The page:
Newmont on trial for polluting water

An American heading the Indonesian branch of the world's largest gold producer is put on trial on charges of polluting a bay.

    A guilty verdict can scare off investors from Indonesia

    The Indonesian government says Newmont Mining Corp dumped mercury and arsenic-laced pollutants into the Buyat Bay on Sulawesi island and is holding Richard Ness, a native of Ada, Minnesota, responsible.

    If convicted, he faces up to 10 years in prison and a fine of $68,000. 

    Ness, who has repeatedly denied any wrongdoing, smiled to reporters as he entered the courthouse in the North Sulawesi capital of Manado, 2000km northeast of Jakarta on Friday.

    Villagers blame skin diseases and other illness on pollutants dumped in the bay.

    Newmont says any health problems they face are due to poor hygiene and diet, as well as mercury pollution from the thousands of illegal miners that work in the hillsides along the bay.

    Conflicting test results add to Newmont's worries.

    The World Health Organization and an initial Environment Ministry report found the Buyat Bay to be unpolluted, and a government study released in May found that traces of heavy metals in villagers living close to the mine were within normal levels.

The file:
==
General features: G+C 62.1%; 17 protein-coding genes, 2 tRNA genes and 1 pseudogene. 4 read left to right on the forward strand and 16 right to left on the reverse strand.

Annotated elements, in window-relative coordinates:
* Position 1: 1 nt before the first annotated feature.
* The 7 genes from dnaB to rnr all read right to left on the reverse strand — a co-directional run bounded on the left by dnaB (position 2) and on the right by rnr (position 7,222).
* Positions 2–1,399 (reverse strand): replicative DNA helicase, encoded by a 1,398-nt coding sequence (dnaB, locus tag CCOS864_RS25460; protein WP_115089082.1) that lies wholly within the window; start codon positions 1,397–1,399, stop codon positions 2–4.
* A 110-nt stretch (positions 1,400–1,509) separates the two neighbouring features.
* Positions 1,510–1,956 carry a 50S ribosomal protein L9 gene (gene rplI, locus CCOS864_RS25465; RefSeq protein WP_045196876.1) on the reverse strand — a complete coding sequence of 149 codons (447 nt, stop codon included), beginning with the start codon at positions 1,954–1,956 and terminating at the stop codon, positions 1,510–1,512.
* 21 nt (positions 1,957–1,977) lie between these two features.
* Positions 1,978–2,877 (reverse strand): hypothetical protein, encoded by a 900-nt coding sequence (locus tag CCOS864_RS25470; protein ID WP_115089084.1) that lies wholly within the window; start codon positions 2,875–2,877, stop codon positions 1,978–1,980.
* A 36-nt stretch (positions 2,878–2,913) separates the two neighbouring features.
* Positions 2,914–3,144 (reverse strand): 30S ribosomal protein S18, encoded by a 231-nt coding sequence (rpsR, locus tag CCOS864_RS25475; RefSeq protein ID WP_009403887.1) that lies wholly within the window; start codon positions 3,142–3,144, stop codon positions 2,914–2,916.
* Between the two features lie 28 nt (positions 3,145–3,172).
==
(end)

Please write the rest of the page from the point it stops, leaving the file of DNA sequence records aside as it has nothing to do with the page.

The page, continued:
But the prosecution will present a police report showing the levels of mercury and arsenic are well beyond national standards.

    Mining analysts say a guilty verdict could scare off foreign investors already anxious over the country's legal uncertainties, rising costs and excessive red tape.

    Environmentalists say the trial offers the government, which for decades coddled investors, an opportunity to hold a foreign firm accountable.

    SOURCE: AFP


    YOU MIGHT ALSO LIKE

    Survivor stories from Super Typhoon Haiyan

    Survivor stories from Super Typhoon Haiyan

    The Philippines’ Typhoon Haiyan was the strongest storm ever to make landfall. Five years on, we revisit this story.

    How Moscow lost Riyadh in 1938

    How Moscow lost Riyadh in 1938

    Russian-Saudi relations could be very different today, if Stalin hadn't killed the Soviet ambassador to Saudi Arabia.

    We Are Still Here: A Story from Native Alaska

    We Are Still Here: A Story from Native Alaska

    From Qatar to Alaska, a personal journey exploring what it means to belong when your culture is endangered.